protected override void Execute(CodeActivityContext context)
{
if (BuildDetail == null)
{
return;
}
IBuildDetail buildDetail = context.GetValue(BuildDetail);

if (buildDetail == null)
{
return;
}

buildDetail.BuildDefinition.TriggerType = DefinitionTriggerType.None;
buildDetail.BuildDefinition.Save();

}
}
}

Save and build the project

Copy the output assembly TeamBuildActivities.dll to C:\Program Files (x86)\Microsoft Visual Studio 11.0\Common7\IDE\PrivateAssemblies

Create a build definition

Create your build definition with a scheduled trigger

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On the process, click show detail and then the new button

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You should rename the New file name, I am keeping the default name in this example

Click OK

Open the Source Control Window

Right click on the new build process template and get latest

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Double click on the new build process template to open

Open the Toolbox window

Create a new Tab and call it Custom Activities

Right click on the custom activity area and select Choose Items

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Make sure that System.Activities Components Tab is selected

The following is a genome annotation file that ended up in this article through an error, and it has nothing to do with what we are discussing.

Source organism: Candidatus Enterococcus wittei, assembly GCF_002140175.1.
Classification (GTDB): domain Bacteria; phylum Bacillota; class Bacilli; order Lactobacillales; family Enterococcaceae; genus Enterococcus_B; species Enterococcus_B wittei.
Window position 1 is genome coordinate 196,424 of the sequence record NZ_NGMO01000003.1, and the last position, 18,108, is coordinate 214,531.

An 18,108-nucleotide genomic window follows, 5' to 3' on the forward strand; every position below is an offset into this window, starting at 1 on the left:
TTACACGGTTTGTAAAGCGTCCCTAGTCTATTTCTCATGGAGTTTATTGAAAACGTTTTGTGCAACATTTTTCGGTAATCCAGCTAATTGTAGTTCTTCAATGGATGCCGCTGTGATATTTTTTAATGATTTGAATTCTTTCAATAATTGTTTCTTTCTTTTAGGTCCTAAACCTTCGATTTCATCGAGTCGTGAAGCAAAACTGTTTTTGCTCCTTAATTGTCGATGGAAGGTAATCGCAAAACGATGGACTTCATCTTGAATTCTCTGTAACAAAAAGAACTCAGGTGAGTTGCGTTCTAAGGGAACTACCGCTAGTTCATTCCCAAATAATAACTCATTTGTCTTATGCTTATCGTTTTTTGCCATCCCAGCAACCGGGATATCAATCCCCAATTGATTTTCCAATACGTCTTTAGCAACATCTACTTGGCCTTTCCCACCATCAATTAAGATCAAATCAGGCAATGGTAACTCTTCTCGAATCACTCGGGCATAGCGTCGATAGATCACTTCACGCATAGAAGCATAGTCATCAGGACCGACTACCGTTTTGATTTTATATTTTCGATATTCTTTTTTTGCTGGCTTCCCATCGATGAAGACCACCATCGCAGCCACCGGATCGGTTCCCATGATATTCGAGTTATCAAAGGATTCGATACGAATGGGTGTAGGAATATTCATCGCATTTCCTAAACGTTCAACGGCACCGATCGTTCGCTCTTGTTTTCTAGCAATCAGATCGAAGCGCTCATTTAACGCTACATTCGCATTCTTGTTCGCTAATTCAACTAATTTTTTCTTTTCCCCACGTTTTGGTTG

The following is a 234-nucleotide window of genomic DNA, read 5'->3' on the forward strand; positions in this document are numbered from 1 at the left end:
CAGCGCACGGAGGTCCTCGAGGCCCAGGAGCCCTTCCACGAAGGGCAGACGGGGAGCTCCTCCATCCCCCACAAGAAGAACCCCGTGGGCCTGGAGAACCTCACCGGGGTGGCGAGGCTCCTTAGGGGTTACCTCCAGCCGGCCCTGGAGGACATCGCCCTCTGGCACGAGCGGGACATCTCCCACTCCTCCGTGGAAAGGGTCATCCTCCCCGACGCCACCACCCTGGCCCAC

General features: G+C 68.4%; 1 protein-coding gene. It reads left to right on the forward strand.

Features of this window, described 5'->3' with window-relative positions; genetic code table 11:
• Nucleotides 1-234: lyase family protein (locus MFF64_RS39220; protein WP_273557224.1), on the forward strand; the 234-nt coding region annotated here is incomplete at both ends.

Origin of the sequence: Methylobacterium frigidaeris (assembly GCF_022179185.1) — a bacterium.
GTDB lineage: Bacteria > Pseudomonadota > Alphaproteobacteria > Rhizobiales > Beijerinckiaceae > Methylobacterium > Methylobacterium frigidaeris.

Click on the browse button

Go to the C:\Program Files (x86)\Microsoft Visual Studio 11.0\Common7\IDE\PrivateAssemblies folder and select the TeamBuildActivities.dll and click OK

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Drag and drop the activity at the end of the workflow

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Type in the BuildDetail argument into the BuildDetail property grid

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Save workflow template and then check it in

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Create new Folder in TFS Source Control for Build Activities

Go to the Source Control Windows

Create new folder, I am naming it TeamBuildAssemblies

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Open the local folder and copy TeamBuildActivities.dll to it

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Go back to source control

Right click on the folder you created and select Add Items to folder

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Select TeamBuildActivities.dll from the window

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Check in the folder

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Point Controller to the TeamBuildAssemblies